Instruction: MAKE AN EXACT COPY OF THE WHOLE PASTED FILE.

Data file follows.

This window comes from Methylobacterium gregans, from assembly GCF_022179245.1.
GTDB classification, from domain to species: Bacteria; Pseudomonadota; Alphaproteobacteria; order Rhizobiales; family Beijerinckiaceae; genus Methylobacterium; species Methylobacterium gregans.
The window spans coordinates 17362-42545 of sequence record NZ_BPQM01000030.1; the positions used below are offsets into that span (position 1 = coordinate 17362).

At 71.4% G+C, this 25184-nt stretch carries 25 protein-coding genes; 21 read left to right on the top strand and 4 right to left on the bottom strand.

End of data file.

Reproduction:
This window comes from Methylobacterium gregans, from assembly GCF_022179245.1.
GTDB classification, from domain to species: Bacteria; Pseudomonadota; Alphaproteobacteria; order Rhizobiales; family Beijerinckiaceae; genus Methylobacterium; species Methylobacterium gregans.
The window spans coordinates 17362-42545 of sequence record NZ_BPQM01000030.1; the positions used below are offsets into that span (position 1 = coordinate 17362).

At 71.4% G+C, this 25184-nt stretch carries 25 protein-coding genes; 21 read left to right on the top strand and 4 right to left on the bottom strand.